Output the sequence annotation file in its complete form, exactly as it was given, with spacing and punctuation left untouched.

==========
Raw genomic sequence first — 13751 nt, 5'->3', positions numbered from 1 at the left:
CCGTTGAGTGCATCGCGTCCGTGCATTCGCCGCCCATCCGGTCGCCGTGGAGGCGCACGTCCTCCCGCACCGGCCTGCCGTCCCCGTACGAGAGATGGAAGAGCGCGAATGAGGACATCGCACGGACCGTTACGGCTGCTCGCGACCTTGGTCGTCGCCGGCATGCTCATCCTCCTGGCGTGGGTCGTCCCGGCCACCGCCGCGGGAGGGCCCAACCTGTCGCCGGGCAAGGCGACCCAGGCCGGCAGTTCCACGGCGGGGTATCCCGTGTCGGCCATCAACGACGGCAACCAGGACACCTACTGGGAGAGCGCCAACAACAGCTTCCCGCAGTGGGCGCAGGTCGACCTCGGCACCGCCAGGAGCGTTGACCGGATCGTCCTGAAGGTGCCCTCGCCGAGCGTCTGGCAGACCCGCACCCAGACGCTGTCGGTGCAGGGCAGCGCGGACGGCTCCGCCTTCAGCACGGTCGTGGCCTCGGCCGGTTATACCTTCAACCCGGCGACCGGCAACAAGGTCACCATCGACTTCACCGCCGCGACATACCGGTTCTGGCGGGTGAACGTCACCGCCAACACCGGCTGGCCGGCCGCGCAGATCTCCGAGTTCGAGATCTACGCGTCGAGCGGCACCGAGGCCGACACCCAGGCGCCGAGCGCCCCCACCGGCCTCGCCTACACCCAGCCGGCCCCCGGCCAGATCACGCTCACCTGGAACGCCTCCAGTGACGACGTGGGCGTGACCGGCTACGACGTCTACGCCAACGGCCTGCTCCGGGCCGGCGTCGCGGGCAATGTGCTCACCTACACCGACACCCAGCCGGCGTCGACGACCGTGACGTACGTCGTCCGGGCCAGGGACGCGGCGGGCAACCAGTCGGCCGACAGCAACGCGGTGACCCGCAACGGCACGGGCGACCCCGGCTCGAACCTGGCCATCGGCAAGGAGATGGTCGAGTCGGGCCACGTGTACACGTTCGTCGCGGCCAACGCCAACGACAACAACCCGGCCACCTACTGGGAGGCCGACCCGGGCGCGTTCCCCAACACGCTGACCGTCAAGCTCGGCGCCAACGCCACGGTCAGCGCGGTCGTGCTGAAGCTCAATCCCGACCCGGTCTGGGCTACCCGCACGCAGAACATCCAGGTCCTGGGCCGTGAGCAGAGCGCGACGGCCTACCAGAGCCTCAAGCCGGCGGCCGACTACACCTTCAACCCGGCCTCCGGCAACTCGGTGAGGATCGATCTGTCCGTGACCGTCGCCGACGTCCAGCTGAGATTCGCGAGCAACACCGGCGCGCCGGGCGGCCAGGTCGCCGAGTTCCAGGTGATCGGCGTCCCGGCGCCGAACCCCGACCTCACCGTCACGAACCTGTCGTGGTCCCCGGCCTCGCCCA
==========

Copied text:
Raw genomic sequence first — 13751 nt, 5'->3', positions numbered from 1 at the left:
CCGTTGAGTGCATCGCGTCCGTGCATTCGCCGCCCATCCGGTCGCCGTGGAGGCGCACGTCCTCCCGCACCGGCCTGCCGTCCCCGTACGAGAGATGGAAGAGCGCGAATGAGGACATCGCACGGACCGTTACGGCTGCTCGCGACCTTGGTCGTCGCCGGCATGCTCATCCTCCTGGCGTGGGTCGTCCCGGCCACCGCCGCGGGAGGGCCCAACCTGTCGCCGGGCAAGGCGACCCAGGCCGGCAGTTCCACGGCGGGGTATCCCGTGTCGGCCATCAACGACGGCAACCAGGACACCTACTGGGAGAGCGCCAACAACAGCTTCCCGCAGTGGGCGCAGGTCGACCTCGGCACCGCCAGGAGCGTTGACCGGATCGTCCTGAAGGTGCCCTCGCCGAGCGTCTGGCAGACCCGCACCCAGACGCTGTCGGTGCAGGGCAGCGCGGACGGCTCCGCCTTCAGCACGGTCGTGGCCTCGGCCGGTTATACCTTCAACCCGGCGACCGGCAACAAGGTCACCATCGACTTCACCGCCGCGACATACCGGTTCTGGCGGGTGAACGTCACCGCCAACACCGGCTGGCCGGCCGCGCAGATCTCCGAGTTCGAGATCTACGCGTCGAGCGGCACCGAGGCCGACACCCAGGCGCCGAGCGCCCCCACCGGCCTCGCCTACACCCAGCCGGCCCCCGGCCAGATCACGCTCACCTGGAACGCCTCCAGTGACGACGTGGGCGTGACCGGCTACGACGTCTACGCCAACGGCCTGCTCCGGGCCGGCGTCGCGGGCAATGTGCTCACCTACACCGACACCCAGCCGGCGTCGACGACCGTGACGTACGTCGTCCGGGCCAGGGACGCGGCGGGCAACCAGTCGGCCGACAGCAACGCGGTGACCCGCAACGGCACGGGCGACCCCGGCTCGAACCTGGCCATCGGCAAGGAGATGGTCGAGTCGGGCCACGTGTACACGTTCGTCGCGGCCAACGCCAACGACAACAACCCGGCCACCTACTGGGAGGCCGACCCGGGCGCGTTCCCCAACACGCTGACCGTCAAGCTCGGCGCCAACGCCACGGTCAGCGCGGTCGTGCTGAAGCTCAATCCCGACCCGGTCTGGGCTACCCGCACGCAGAACATCCAGGTCCTGGGCCGTGAGCAGAGCGCGACGGCCTACCAGAGCCTCAAGCCGGCGGCCGACTACACCTTCAACCCGGCCTCCGGCAACTCGGTGAGGATCGATCTGTCCGTGACCGTCGCCGACGTCCAGCTGAGATTCGCGAGCAACACCGGCGCGCCGGGCGGCCAGGTCGCCGAGTTCCAGGTGATCGGCGTCCCGGCGCCGAACCCCGACCTCACCGTCACGAACCTGTCGTGGTCCCCGGCCTCGCCCA